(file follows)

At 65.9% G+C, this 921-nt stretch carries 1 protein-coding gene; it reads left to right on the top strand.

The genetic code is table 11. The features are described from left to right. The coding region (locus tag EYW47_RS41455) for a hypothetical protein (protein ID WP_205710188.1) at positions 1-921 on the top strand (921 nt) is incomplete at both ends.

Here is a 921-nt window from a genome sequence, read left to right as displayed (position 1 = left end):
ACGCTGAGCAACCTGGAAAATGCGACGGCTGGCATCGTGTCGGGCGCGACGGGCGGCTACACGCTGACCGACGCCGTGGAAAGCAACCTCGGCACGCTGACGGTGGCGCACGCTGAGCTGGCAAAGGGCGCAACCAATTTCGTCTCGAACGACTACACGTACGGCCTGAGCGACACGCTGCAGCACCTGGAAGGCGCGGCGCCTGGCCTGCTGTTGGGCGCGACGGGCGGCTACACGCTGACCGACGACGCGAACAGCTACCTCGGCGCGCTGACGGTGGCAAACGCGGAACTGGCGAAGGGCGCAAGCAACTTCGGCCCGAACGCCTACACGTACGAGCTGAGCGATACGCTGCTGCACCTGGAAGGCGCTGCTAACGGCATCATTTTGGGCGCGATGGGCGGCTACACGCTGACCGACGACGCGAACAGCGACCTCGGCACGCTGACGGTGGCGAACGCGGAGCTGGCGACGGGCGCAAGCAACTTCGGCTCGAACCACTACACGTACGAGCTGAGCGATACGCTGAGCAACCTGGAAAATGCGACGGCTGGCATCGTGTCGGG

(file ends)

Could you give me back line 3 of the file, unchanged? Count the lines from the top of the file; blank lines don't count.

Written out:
Here is a 921-nt window from a genome sequence, read left to right as displayed (position 1 = left end):